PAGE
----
This is a huge topic, one we could discuss for days, weeks, months, but you get the picture. I encourage you to take a careful analysis of the goals you have for yourself. In particular, take into account your health and fitness goals. Write them down. If you don’t have any, then don’t waste your time, I understand that the healthy, fit lifestyle is not for everyone and there is nothing wrong with that. Above all be honest with yourself. However, if you do have serious health and fitness goals, write them down. Then take a piece of paper and draw a line vertically right down the middle. On one side of the line make a column for people that support your health and fitness goals both in action and word. And, you guessed it, on the other side of the line list the people who detract from your healthy fit lifestyle goals. Be honest! You don’t have to show the paper to anyone, it’s an exercise in personal reflection and personal honesty. You’re simply taking inventory of your positive and negative systems of support and accountability. It’s up to you what you do with the information, but this exercise puts you in a position of power. Whether or not you actually use the information you have is a personal decision only you can make. In the end, most positive movements in your fitness lifestyle will require pruning the overgrown hedges, or in this case people, who detract from your fitness goals and placing them into a role of less impact in your life. Changing your mind, body and life is hard work. It often requires changing your environment and the people in it.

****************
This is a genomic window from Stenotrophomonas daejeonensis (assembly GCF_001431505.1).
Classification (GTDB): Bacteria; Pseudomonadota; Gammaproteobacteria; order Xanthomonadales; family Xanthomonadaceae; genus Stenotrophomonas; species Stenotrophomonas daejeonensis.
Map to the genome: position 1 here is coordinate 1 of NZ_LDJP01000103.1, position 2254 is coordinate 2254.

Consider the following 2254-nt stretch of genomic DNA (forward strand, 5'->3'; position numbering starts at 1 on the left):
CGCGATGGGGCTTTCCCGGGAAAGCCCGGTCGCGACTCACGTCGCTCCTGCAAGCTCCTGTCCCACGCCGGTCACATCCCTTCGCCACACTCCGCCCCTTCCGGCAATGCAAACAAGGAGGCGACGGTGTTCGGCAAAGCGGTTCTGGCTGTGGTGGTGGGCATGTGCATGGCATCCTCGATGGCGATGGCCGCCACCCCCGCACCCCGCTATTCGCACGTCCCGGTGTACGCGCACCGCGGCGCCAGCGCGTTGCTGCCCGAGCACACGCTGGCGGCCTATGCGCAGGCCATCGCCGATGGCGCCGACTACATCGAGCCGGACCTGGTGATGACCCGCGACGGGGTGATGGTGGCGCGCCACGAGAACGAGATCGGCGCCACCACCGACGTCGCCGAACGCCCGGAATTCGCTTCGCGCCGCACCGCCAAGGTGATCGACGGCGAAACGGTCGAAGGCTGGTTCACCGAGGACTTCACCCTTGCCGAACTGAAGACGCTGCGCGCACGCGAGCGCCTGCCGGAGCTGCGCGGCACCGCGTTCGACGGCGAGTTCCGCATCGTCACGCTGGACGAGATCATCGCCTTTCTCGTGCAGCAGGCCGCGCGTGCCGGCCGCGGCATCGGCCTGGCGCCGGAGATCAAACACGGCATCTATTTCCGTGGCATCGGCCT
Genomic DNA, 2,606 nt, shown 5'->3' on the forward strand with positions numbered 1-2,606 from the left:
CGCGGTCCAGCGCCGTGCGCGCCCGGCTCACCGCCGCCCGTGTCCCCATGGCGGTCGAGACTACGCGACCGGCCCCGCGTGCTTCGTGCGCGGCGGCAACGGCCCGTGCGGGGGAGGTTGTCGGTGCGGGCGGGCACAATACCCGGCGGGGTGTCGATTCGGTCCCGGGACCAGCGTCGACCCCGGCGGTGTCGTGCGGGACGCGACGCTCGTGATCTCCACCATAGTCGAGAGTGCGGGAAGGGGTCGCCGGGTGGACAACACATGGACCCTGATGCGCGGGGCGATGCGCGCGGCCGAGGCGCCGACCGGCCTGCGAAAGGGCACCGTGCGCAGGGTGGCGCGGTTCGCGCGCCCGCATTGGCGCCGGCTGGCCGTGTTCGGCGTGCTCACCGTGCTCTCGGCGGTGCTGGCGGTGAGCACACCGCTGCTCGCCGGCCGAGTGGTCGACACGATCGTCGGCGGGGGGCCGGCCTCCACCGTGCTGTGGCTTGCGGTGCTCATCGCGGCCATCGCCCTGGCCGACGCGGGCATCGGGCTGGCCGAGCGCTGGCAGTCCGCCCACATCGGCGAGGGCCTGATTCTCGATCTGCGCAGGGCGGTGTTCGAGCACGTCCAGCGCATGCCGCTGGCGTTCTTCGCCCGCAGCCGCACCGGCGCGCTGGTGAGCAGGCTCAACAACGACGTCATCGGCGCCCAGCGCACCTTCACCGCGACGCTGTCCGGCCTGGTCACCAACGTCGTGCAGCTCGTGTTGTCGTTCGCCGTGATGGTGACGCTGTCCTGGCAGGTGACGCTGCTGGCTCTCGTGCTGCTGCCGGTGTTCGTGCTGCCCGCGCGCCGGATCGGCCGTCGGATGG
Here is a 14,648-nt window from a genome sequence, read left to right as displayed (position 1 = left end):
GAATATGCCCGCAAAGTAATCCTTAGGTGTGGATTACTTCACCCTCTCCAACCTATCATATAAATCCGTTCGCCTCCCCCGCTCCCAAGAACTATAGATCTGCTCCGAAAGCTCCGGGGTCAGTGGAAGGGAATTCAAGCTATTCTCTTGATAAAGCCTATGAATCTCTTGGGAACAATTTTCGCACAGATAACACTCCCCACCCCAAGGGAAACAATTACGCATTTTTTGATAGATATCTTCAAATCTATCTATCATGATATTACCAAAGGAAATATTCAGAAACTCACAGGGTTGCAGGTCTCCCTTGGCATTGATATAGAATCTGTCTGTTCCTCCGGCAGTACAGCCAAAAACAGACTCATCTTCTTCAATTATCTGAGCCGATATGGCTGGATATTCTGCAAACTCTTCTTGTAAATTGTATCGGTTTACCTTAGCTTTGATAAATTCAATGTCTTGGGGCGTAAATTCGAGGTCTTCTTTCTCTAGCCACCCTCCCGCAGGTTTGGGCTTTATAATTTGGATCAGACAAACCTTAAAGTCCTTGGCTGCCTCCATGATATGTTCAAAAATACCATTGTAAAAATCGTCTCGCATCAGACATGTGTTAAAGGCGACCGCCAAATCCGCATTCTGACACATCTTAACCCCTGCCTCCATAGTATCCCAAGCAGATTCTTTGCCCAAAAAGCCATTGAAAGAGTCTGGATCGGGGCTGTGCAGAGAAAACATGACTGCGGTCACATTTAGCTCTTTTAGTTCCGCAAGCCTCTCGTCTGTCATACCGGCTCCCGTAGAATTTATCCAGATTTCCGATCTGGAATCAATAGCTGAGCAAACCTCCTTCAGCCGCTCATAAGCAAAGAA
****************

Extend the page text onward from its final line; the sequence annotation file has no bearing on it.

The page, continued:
Create a system of support and accountability that would rather go for a bike ride than meet you for lunch. Find people and programs that give you the support you need to be active, eat well and laugh a lot instead of sticking with the same ole people who frustrate you, put you down and make you feel guilty for trying to better yourself. It’s never too late to trim the hedges of your life! Spring cleaning doesn’t have to relate only to your home, it can relate just as well to your daily life and the people in it. Play with the idea of silently letting negative people and places slip away into the silence. Find ways to minimize your contact with people and places that support your negative actions and feelings while you work to surround yourself with happy, active, healthy and fit people who want you to join their ranks and share the wealth of living a fit, vibrant life with others.